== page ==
BIRMINGHAM – On the diamond, it’s been business as usual for the Birmingham-Southern baseball team.

The Panthers, annually one of the best NCAA Division III baseball teams in the country, are 31-9 overall and regular season champions of the Southern Athletic Association. Postseason play begins on Friday with a series against visiting Oglethorpe in the first round of the SAA Tournament. It could be the start of a long homestand in postseason play with the SAA Tournament championship and possibly the NCAA Division III Regionals and Super Regionals at Striplin Field.

Away from the diamond, however, it’s been far from normal for Birmingham-Southern head coach Jan Weisberg, his coaching staff, his players and really the entire BSC community. It’s been a year filled with uncertainty about the future of the financially-challenged school. Earlier this month, the announcement was made that the school would remain open.

“It’s been difficult,” said Birmingham-Southern catcher Jack Fleming. “But, for a lot of us, going out to the field has kind of been our escape. When we’re on the baseball field, you kind of put all of the stress and uncertainty of the school behind us. It definitely added some more challenges that we probably didn’t have in normal circumstances.”

For Weisberg, the approach was simple and direct. He didn’t hide from facts. He didn’t hide from the rumors. He talked about the school closing. He talked about the school remaining open. Ignoring the elephant in the room was certainly not an option.

“We were just very open and honest with them of the two different paths that could happen,” Weisberg said. “Just letting them know that if the results that ended up happening happened, nothing would change. They’ll have a great experience and Birmingham Southern is there. If it didn’t then there was a really solid plan in place and we were going to help them. Just to kind of alleviate some of the uncertainties they had so they could just focus on the here and now and realize that whatever happens, they are going to be okay.”

During the day, Weisberg said, players would come by to chat about the situation. He kept the focus on their concerns, even though it hit him also.

“It was so important, not just to our players, but we have 11 signees, who were wondering what’s going to happen to me,” Weisberg said. “I just had to pour myself into making sure they were taken care of, that I was leading my players and put myself on the back burner. Sure, maybe sometimes at night, you start to think about some things. That responsibility (to others), I think, occupied my time so much that I almost didn’t have time to think about it.”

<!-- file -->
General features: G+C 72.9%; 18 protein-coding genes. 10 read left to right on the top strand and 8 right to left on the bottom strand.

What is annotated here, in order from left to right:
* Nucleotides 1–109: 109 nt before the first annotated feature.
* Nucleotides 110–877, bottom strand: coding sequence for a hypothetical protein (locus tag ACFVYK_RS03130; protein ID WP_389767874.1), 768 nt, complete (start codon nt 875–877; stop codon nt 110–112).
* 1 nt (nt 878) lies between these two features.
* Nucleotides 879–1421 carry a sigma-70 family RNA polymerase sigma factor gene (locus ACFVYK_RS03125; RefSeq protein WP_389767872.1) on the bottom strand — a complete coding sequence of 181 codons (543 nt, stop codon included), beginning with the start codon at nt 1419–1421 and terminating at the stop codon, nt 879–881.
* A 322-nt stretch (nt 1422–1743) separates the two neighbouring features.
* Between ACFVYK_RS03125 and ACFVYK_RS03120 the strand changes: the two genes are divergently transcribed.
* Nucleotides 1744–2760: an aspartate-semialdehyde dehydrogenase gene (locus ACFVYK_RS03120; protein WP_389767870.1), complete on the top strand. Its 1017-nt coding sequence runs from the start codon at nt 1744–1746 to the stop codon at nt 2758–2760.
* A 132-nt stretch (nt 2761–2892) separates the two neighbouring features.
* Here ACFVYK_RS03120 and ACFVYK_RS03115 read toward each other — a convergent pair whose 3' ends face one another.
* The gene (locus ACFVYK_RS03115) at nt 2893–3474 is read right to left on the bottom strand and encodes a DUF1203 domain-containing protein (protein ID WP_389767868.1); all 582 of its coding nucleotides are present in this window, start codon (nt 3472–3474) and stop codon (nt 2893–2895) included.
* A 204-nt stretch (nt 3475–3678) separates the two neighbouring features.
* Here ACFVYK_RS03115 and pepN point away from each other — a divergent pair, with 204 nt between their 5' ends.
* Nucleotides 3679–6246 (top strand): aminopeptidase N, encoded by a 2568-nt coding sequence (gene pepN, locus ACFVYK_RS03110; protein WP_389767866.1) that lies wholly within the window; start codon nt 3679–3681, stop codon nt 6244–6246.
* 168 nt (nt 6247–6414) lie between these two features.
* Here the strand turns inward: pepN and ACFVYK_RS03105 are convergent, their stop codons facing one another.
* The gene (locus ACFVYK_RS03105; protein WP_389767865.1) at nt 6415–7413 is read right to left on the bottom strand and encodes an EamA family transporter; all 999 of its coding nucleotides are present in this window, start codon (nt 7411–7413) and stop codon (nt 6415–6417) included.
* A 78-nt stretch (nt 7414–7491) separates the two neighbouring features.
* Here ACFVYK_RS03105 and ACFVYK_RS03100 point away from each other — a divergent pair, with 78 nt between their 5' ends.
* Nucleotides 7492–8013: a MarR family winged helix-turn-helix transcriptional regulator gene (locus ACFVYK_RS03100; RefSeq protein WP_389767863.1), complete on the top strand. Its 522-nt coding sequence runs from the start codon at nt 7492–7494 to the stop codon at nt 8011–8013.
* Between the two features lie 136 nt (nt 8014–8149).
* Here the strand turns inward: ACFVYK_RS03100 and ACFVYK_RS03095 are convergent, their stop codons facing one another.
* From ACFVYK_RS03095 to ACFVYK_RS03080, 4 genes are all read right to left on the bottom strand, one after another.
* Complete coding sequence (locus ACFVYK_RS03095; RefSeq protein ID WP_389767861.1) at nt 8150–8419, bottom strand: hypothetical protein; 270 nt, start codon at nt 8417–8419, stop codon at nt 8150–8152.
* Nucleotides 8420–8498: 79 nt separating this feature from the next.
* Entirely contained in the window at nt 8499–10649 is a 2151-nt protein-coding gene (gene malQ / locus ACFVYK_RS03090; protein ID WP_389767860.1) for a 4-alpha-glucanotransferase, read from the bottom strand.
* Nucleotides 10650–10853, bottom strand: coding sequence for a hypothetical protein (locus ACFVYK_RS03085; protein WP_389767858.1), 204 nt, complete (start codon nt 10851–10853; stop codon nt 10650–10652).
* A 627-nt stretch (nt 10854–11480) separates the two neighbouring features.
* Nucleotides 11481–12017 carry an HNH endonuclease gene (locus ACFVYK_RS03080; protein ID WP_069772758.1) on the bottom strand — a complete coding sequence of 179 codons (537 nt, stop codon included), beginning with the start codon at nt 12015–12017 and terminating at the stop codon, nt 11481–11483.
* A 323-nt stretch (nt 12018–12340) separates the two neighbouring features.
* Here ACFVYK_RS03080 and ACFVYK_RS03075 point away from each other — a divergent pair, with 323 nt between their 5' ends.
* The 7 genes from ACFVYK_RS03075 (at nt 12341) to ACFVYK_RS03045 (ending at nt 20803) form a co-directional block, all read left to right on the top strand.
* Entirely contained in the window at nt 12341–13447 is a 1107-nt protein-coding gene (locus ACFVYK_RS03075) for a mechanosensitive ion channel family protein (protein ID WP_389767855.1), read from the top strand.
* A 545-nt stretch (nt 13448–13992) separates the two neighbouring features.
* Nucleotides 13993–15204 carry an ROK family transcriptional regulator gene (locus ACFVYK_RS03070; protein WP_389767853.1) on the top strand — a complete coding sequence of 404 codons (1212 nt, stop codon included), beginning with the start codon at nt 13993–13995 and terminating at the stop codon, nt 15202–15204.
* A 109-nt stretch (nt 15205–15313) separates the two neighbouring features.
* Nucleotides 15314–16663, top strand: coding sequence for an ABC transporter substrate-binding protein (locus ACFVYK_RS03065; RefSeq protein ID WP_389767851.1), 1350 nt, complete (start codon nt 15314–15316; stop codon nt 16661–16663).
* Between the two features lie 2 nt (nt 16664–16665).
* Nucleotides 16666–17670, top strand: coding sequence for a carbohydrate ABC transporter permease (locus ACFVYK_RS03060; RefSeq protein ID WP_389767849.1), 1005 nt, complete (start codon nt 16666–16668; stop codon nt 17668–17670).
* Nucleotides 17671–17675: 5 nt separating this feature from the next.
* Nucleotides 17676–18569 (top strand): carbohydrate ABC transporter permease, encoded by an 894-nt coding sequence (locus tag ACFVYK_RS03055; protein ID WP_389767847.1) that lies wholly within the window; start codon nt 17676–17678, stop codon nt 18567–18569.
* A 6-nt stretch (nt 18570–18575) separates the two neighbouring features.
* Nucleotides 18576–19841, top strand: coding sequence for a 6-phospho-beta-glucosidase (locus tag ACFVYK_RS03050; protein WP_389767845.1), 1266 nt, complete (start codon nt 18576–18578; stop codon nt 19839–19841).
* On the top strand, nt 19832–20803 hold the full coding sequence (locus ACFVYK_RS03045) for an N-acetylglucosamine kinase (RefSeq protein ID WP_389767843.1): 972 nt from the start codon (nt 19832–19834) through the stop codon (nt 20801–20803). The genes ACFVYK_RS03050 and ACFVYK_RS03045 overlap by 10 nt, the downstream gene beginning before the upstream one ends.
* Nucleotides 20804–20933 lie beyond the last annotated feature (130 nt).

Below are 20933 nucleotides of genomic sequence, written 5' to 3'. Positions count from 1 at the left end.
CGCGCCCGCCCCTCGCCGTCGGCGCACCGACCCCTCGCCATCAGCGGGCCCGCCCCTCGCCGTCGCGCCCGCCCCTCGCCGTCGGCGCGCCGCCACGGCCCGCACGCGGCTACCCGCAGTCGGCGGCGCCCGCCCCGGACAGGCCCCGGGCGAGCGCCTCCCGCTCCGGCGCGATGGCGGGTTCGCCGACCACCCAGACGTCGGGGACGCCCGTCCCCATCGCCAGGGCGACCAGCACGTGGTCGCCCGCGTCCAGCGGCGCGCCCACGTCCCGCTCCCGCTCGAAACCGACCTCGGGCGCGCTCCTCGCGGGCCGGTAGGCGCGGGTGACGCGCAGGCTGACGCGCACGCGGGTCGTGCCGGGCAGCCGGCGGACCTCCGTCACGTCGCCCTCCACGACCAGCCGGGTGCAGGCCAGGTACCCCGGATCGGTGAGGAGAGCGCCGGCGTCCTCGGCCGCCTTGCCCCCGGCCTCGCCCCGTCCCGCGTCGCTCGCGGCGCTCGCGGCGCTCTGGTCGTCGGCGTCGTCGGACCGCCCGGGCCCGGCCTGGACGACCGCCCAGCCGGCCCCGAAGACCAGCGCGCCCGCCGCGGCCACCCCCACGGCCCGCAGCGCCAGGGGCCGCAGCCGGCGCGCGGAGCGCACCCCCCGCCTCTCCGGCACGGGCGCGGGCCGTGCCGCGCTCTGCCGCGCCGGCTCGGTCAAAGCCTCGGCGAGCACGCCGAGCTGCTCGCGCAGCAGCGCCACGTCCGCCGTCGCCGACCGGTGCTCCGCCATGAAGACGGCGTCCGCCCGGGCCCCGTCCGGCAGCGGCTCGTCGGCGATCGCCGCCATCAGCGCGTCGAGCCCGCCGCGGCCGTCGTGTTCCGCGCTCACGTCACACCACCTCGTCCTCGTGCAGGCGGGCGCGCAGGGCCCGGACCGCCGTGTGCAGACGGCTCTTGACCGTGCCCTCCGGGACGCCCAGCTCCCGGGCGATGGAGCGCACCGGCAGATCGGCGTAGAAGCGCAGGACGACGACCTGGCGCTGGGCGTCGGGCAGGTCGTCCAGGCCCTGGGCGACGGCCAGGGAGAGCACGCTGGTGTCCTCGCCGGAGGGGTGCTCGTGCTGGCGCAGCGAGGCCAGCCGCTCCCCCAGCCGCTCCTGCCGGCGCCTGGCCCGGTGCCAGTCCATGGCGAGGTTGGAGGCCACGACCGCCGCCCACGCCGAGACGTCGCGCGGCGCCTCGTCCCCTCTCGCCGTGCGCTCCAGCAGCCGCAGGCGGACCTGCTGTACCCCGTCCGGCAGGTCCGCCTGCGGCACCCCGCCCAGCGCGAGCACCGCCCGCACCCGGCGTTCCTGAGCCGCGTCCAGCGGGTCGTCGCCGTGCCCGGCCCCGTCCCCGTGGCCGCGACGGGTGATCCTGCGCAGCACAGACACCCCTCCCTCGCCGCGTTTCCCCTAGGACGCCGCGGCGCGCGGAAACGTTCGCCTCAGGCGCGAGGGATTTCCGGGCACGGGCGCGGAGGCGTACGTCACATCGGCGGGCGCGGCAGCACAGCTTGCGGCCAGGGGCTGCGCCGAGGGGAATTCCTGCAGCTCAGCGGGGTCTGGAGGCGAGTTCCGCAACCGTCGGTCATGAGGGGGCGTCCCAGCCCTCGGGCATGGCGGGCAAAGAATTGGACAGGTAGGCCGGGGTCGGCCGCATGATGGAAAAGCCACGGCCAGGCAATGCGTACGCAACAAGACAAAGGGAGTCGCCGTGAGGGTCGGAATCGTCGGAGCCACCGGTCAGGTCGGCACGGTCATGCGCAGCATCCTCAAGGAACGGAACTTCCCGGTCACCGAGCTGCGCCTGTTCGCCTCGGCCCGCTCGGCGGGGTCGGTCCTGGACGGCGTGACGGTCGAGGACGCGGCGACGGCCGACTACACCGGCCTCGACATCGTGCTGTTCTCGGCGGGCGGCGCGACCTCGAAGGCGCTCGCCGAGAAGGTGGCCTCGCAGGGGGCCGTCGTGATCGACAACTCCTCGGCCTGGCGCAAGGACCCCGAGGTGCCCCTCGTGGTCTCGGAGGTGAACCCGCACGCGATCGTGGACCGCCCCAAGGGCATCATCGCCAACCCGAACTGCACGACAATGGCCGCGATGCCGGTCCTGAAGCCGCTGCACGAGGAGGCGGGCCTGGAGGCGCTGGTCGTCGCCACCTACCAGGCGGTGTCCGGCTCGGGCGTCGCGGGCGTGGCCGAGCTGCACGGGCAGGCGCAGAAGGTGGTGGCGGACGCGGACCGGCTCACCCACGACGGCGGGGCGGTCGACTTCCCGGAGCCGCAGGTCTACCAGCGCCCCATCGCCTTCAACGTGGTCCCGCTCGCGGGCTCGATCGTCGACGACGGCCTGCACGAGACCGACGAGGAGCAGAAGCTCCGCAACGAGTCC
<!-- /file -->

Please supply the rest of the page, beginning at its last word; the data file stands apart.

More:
The success on the field certainly helped.  

“We’ve got a really veteran club, which I think helped us with what we were going through as a school, being able to focus on baseball,” Weisberg said. “To be the No. 1 team in Division III for most of the year, is a testament to them. It’s just a tough bunch of guys. We’ve pitched it fairly well this year. We have a lot of experience. I think that’s the biggest thing, guys who have played in (two or three) NCAA Tournaments. Nothing they see surprises them.”

Sophomore Joey White (8-2, 3.28 ERA) and junior Josh Leerssen (6-2, 2.43 ERA, 74 strikeouts in 55.2 innings) lead a deep and experienced pitching staff. Senior Hansen McCown is 4-2 with three saves. He has a 1.00 ERA with 58 strikeouts in 45 innings.

Offensively, seniors Cam McNearney (.316, 50 hits, 41 runs, 35 RBIs) and Ian Hancock (.304, 49  hits, 10 home runs, 53 RBIs) are the top performers. Junior Andre Dutton has a team-best 12 doubles and Fleming is second on the team with six home runs.

Weisberg said one of the best things about the season is the way the BSC alumni has not only responded to the team but also used baseball to help them endure the unknown.

“We were getting a lot of emails from alums, and not just baseball alums,” said Weisberg, who entered his 16th season as the program’s head coach with an overall record of 431-172-1 record. “There was some uncertainty and maybe some negativity in the press and a lot of people reached out. Really surprising how many people were coming to the park, coming to the games, saying, ‘I’m an alum, you got a great program, thank you for what you’re doing, I just wanted to come out and support you.’ The feeling of support and the showing of support was tremendous.”

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